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Euro Is Down 6% Against The U.S. Dollar In May

31 May
Euro Is Down 6% Against The U.S. Dollar In May

Euro Is Down 6% Against The U.S. Dollar In May

Euro's Fall Creates Opportunity For Property Investors In Search Of Diversification

The euro has lost 6% against the U.S. dollar in the month of May and is rapidly approaching its most recent low (June 2010) of US$1.20. Make no mistake. It’s the euro losing value against the dollar, not the dollar gaining value. The financial crises in Greece, Spain, Ireland, and a growing number of other euro countries mean people would rather hold dollars. They’ve become the lesser of two evils.

The question everyone is asking is: How far will the euro drop? I don’t try to predict currency movements, especially over the long term.

That said, let’s take a look at some history.

The euro’s all-time low against the U.S. dollar was around 87 U.S. cents. The most recent high was in July 2008, when the euro hit US$1.58.

At today’s rate of US$1.24, the euro has a lot of room to continue down before it reaches its all-time low. If the euro countries keep moving down the path they’re currently on (and there’s no reason to think they won’t), it’s very possible the euro could drop far enough to return to its historic bottom. That’d be another 30% of depreciation.

For most people, the euro/dollar exchange rate doesn’t mean much–unless maybe you take advantage of the current situation to plan a vacation to Europe this summer (I am). For the investor focused on diversification, though, this is a bigger opportunity.

Specifically, this is a good time to look at reallocating some of your assets…especially with real estate in some of these markets currently so heavily depreciated from recent highs.

Again, predicting currency movements is something I try to avoid. And, the truth is, even currency “experts” can’t consistently predict in which direction, when, or by how much exchange rates will move. I don’t see that as the point right now. The point today is that, given the current euro exchange rate, investing in euro-denominated real estate has become a more attractive idea than it’s been in some time. And, even if you’re concerned about getting into the market too early (before the euro hits bottom), you can take action now. Here’s how.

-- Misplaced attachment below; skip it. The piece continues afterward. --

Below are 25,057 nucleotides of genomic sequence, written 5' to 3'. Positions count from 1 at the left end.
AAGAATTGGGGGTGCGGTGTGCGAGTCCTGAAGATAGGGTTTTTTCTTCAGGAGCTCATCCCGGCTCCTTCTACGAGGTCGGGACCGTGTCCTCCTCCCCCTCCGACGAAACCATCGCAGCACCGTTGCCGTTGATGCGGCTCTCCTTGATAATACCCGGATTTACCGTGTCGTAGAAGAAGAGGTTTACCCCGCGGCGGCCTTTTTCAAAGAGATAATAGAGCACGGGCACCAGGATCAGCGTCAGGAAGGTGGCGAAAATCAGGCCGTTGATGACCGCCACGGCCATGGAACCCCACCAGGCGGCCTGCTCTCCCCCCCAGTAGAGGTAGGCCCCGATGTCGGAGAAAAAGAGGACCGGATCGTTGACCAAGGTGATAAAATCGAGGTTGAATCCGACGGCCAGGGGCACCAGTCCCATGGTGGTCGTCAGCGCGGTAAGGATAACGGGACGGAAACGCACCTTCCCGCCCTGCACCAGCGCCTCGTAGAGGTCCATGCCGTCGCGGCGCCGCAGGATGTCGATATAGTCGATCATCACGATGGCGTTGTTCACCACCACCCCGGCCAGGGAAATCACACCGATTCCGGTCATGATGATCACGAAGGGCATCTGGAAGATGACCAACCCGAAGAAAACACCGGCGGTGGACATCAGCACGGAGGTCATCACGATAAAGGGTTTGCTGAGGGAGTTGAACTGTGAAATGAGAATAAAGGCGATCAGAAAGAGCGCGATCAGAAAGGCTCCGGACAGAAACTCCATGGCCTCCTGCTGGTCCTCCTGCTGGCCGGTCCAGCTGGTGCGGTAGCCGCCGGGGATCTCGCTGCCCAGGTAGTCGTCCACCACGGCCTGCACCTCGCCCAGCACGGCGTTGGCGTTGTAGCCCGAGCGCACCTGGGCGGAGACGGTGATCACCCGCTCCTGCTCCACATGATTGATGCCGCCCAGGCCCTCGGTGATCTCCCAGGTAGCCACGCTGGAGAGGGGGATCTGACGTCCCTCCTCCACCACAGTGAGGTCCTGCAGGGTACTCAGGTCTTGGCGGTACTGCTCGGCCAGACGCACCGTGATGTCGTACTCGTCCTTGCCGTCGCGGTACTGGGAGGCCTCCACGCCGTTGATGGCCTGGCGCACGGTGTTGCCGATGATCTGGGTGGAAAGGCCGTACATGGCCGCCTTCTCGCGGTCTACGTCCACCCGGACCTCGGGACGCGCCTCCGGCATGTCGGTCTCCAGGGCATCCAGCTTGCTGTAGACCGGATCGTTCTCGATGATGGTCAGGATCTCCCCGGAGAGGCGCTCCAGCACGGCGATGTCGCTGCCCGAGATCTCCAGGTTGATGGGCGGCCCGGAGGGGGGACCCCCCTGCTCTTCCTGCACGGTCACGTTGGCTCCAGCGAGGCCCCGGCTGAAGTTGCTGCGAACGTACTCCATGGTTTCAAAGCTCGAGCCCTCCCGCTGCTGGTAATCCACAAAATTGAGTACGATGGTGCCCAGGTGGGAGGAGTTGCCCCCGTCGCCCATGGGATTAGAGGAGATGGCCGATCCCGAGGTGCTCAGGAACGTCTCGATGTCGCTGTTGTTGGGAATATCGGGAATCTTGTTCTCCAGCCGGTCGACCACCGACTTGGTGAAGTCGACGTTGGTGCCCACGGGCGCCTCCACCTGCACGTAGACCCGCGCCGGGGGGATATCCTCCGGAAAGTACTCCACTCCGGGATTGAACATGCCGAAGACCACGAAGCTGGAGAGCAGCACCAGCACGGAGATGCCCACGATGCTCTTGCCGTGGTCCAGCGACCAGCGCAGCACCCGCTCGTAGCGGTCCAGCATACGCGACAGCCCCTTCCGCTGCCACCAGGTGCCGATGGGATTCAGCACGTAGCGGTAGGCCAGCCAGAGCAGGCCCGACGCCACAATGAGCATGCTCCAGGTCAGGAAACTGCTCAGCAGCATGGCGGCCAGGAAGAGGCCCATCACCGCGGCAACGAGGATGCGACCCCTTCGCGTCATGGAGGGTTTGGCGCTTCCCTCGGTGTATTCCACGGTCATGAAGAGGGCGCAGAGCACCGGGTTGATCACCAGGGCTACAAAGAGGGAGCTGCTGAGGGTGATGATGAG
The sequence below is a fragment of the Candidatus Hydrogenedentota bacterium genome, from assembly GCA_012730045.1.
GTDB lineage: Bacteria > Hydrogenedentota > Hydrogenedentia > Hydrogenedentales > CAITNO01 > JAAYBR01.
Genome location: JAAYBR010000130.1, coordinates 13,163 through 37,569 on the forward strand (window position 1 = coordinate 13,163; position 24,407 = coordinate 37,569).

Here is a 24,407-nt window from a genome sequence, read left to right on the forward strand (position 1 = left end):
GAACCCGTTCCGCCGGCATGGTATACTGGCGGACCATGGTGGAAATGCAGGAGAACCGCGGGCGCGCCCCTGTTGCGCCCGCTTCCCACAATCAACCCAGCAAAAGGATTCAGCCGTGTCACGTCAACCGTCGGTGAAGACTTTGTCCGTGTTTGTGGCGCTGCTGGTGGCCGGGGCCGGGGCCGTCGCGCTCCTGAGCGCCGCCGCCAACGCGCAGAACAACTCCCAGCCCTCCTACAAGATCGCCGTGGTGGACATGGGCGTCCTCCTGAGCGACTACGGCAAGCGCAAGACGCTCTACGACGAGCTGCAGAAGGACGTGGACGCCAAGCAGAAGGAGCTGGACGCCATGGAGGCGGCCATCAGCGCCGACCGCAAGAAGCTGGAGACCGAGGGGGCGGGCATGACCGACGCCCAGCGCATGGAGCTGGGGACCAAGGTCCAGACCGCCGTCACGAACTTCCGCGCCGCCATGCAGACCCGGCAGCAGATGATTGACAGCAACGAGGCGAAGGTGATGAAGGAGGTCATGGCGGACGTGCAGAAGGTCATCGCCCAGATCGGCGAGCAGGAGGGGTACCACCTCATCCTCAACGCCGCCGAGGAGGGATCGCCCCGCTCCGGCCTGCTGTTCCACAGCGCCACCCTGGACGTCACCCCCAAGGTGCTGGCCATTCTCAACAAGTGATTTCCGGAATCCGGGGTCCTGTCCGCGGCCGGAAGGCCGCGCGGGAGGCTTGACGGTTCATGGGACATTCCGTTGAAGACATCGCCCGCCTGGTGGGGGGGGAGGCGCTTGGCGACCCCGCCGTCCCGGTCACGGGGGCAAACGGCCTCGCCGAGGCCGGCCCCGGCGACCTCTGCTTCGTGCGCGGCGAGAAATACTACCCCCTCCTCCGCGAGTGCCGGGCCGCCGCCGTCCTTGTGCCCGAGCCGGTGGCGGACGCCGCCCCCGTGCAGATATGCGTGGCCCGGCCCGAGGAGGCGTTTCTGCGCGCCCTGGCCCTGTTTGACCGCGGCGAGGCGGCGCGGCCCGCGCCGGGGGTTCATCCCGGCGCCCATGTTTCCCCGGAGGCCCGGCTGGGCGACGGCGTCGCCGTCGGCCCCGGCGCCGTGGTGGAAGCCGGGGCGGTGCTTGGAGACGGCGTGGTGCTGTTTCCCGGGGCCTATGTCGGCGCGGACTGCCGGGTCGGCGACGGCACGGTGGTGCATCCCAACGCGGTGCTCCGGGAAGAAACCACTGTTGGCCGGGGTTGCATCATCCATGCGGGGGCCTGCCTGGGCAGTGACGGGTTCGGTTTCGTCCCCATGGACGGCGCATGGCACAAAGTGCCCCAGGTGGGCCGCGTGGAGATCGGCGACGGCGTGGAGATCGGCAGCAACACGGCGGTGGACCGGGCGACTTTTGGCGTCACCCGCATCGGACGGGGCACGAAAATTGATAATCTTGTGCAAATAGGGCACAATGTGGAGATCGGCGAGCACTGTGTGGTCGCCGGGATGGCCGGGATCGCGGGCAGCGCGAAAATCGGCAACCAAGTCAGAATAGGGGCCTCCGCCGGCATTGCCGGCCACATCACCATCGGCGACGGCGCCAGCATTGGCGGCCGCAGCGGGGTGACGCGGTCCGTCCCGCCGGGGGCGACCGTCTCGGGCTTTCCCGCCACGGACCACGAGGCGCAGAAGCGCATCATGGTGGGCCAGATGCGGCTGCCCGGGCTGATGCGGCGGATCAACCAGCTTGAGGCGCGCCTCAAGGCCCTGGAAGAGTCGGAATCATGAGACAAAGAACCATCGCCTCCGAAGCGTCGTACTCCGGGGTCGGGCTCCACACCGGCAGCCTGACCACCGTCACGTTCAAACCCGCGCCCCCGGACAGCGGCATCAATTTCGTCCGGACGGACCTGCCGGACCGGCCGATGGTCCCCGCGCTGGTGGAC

Investing In Real Estate

The first step is finding the investment property. I’d focus the search in euro-denominated markets where you can obtain local bank financing as a non-resident. Look for a property that could easily be rented out. You’re investing for currency and asset diversification but also for a yield. I’d recommend France, but Spain, Portugal, and Ireland are options to consider, as well.

If you’re not already actively paying attention to the market in any of these countries, your ramp-up time will give you a few months to see which way the euro moves from here. It could fall further before you buy. Or it could bounce back a bit, depending on news out of the ECB, Germany, or France. Don’t let that dissuade you. The big-picture objective is diversification into euro-based real estate.

The second step is obtaining a mortgage for the purchase. Non-residents can get mortgages in most West European countries if you can prove the income needed to make the payments. Banks will lend from 50% to 80% of the purchase price (or value if they decide the purchase price is inflated).

So you’d put 20% to 50% down at today’s better euro exchange rate and borrow the rest. This would allow you to get into the euro market at a decent exchange rate while hedging whatever the euro might do from here over both the short- and the long-term. If the euro drops further, you could send dollars to pay down or to pay off your mortgage balance. (Just make sure your bank will allow early repayment. Usually they do, but sometimes there is a one- or three-year timeframe during which early repayment triggers a penalty.)

If the euro gets stronger in the short-term, you have the rental income to make the mortgage payment. And long-term you have an asset and cash flow in another currency.

Lief Simon